Meet Ms. Laura Shanteler, a 6th grade reading teacher currently residing in New Orleans, LA. We sit down with Ms. Shanteler to discuss her teaching background and also get some insight into the switch to the common core, preparing her students for standardized tests, and how you can help your student or child improve their test score, literacy, and critical thinking skills.
First things first, where are you from?
Can you give us some background on your teaching career so far?
I have taught several different subjects since I began teaching. When I taught at Carver Elementary school in Indianola, MS, I taught 3rd and 4th grade, all subjects. I also served at the English/Language Arts (ELA) Chair for the fourth grade my third year teaching at Carver. I moved to New Orleans, LA where I just finished teaching 6th grade reading at KIPP New Orleans Leadership Academy.
Let’s talk a bit about standardized tests. What tests do your students have to pass?
I teach the iLEAP, which is Louisiana’s standardized state test, but I have also taught the MCT2, which is Mississippi’s version of the same exam.
What is on this test?
Many of the state standardized tests use the same type of organization, but the questions look different in order to match the state standards. For most state tests (including those I have administered to my students) it is a combination of both reading and writing skills. On the writing section of the exam, students are normally tested on their knowledge of spelling, grammar, writing conventions, and their ability to respond to text in writing (an actual written response to a question after reading a related text). For the reading portion, students are tested on their knowledge of vocabulary and their ability to read and comprehend various types of texts. Some tests, like Louisiana’s iLEAP, also include a section where students must use various types of research materials to answer questions.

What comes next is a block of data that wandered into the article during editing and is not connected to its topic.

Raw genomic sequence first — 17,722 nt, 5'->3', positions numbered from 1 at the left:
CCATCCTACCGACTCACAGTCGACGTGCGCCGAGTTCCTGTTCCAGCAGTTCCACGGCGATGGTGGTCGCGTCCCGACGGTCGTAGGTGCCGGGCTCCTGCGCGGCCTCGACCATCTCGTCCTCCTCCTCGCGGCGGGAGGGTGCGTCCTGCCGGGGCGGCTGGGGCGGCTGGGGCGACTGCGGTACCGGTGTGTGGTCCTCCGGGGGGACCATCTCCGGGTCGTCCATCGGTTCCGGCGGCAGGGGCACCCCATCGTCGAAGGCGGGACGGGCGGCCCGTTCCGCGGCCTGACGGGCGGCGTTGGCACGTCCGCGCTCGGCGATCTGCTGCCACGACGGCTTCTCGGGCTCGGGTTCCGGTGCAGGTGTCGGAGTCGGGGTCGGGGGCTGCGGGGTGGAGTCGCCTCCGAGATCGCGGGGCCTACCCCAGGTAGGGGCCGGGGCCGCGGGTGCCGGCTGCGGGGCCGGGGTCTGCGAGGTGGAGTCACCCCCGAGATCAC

What is one thing you recommend having teachers do to help their students pass this test? What makes a huge difference in their scores?
1) Test taking is a skill in itself and something students need to practice.
A standardized reading test can seem intimidating when trying to plan lessons and units that are aligned to the questions. We often get caught up in trying to teach students how to navigate test questions rather than to master the material. I have battled with this many times as a reading teacher! Something we have had to keep in mind is that test taking isa skill in itself, and so we treat it as such. My students went through a test prep unit right before we took the state test, but we focused on helping them develop solid comprehension skills and strategies. So, I made sure that everything I did in my classroom was just as challenging as what the students would see on the test, using the same type of questioning or wording they would encounter. We just weaved it into what we were doing in class. My number ONE focus, however, was helping my kids become strong, independent readers. If we weren’t able to grow their reading levels to allow them to be successful, no amount of test prep would help. A student’s ability to develop as a critical thinker makes a significant difference in how they perform on standardized tests. If you help them build solid strategies to navigate through texts and help them to strategically think through tough questions that build off of skills you teach them throughout the year, they will undoubtedly be much more successful on these types of tests.